Meeta Rani  Jha

Meeta Rani Jha

Adjunct Professor

Meeta Rani Jha earned her M.A. in Feminist Cultural Studies and Ph.D. in Sociology from Goldsmiths College, University of London.Her current research focuses on race, gender and sexual relations in transnational popular cultural practices of South Asian diasporic communities. She is a Scholar-in-residence at Beatrice Bain Research Group (in the Gender and Women's Studies department) at the University of California, Berkeley. In her research, she compares the formation of diasporic femininities in two different national contexts (the USA and the UK) in terms of 'race blindness' and 'race emphases' in cultural practices and consumption of Indian (Bollywood) cinema. Previously, at Working Lives Research Institute at London Metropolitan University, she was a research fellow in a project funded by ESRC and TUC, researching the relationship of black (African-Caribbean, Indian and Kurdish) workers and trade unions in different London boroughs. In particular, she explored the history of British Indian workers by researching the history of anti-racist and feminist community mobilisations in West London.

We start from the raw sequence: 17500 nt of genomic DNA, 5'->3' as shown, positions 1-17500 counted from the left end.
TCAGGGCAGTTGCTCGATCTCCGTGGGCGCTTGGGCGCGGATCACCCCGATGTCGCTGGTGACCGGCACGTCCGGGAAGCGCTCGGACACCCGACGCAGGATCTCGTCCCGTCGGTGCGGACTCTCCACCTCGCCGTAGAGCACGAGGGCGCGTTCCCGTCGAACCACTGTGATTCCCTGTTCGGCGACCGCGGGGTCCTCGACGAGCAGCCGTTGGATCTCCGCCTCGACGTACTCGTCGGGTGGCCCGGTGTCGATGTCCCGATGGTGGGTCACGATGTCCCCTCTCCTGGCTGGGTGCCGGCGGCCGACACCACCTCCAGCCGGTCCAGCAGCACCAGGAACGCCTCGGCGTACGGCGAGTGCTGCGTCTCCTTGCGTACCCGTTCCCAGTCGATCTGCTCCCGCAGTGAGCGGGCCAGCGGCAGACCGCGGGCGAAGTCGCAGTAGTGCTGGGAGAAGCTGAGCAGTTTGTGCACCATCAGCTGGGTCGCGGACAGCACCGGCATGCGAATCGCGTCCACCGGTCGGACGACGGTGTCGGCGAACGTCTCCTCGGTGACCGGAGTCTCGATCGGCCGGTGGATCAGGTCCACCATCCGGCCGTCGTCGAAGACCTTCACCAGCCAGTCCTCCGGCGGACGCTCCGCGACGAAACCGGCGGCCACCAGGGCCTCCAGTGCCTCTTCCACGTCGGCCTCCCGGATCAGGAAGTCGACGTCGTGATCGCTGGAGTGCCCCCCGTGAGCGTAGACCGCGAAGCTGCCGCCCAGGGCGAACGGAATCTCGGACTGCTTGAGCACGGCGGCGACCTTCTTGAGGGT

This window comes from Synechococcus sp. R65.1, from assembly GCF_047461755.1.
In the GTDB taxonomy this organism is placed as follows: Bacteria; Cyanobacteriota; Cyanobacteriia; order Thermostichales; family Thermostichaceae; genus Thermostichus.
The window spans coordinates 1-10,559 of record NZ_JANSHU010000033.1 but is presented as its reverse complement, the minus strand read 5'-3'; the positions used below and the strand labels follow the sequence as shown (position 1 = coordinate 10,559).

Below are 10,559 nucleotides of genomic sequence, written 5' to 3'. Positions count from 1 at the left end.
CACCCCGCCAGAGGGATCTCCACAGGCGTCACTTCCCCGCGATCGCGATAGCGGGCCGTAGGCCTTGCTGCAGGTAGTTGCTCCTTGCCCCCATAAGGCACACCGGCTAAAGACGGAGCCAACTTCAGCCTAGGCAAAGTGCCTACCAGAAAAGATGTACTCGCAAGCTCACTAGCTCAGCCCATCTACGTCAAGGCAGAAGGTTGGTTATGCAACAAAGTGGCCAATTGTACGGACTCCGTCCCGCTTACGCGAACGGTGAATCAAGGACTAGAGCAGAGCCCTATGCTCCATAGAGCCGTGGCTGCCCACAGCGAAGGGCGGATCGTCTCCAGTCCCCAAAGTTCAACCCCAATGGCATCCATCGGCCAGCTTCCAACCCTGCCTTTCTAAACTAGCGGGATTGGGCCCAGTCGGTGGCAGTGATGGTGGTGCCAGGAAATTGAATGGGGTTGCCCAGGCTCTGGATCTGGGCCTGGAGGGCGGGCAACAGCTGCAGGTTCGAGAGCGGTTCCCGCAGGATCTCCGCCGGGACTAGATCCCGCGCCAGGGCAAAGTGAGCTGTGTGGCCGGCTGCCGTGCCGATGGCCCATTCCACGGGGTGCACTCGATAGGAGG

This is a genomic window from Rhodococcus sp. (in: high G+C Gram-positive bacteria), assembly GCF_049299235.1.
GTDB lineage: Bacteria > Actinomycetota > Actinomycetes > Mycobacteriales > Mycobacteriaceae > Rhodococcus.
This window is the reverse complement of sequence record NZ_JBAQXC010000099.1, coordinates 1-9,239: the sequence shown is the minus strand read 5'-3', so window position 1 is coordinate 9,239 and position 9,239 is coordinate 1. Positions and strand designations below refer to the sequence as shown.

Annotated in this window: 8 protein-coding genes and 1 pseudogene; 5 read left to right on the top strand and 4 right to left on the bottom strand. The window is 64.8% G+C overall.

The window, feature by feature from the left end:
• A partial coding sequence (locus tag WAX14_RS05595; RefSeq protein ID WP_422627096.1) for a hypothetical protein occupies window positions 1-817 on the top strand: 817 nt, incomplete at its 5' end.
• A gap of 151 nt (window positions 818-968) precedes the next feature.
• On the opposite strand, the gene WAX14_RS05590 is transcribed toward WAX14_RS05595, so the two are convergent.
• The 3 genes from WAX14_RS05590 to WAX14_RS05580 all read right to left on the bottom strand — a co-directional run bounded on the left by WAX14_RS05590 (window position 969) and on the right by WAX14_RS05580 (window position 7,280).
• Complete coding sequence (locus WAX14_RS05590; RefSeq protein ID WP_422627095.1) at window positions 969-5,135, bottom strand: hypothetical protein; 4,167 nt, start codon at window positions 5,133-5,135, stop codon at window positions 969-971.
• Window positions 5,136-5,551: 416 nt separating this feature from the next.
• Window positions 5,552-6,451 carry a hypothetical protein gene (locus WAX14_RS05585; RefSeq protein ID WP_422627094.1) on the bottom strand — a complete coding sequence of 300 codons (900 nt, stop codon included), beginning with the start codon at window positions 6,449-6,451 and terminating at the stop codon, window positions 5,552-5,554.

She currently teaches Critical Approaches to Race and Ethnicity at University of San Francisco and Ethnic studies at San Francisco State University. She has taught race and racism, introduction to sociology, social psychology, cultural geography, childhood studies and urban theory in the Sociology Department at California State University Bakersfield. She has also taught youth cultures, 'race, media and identity' and 'globalisation in British context' focusing on cultural theory, feminism, media and moral panics, multiculturalism, at a number of London Universities (University of Westminster, University of East London and London School of Economics). Before entering academia, she was a community organizer. As a Black Rights Worker at a community Law centre (Salford Law centre in Greater Manchester), she worked on issues of race and gender justice, low pay, homeworking, and domestic violence. She is a trained domestic violence counsellor and she has been active in South Asian women's domestic violence movement. In San Francisco, she worked as the resource coordinator/community organiser for Bernal Heights Neighbourhood Centre to build community involvement and a safety network in immigrant and low-income communities. For additional information on her research, please see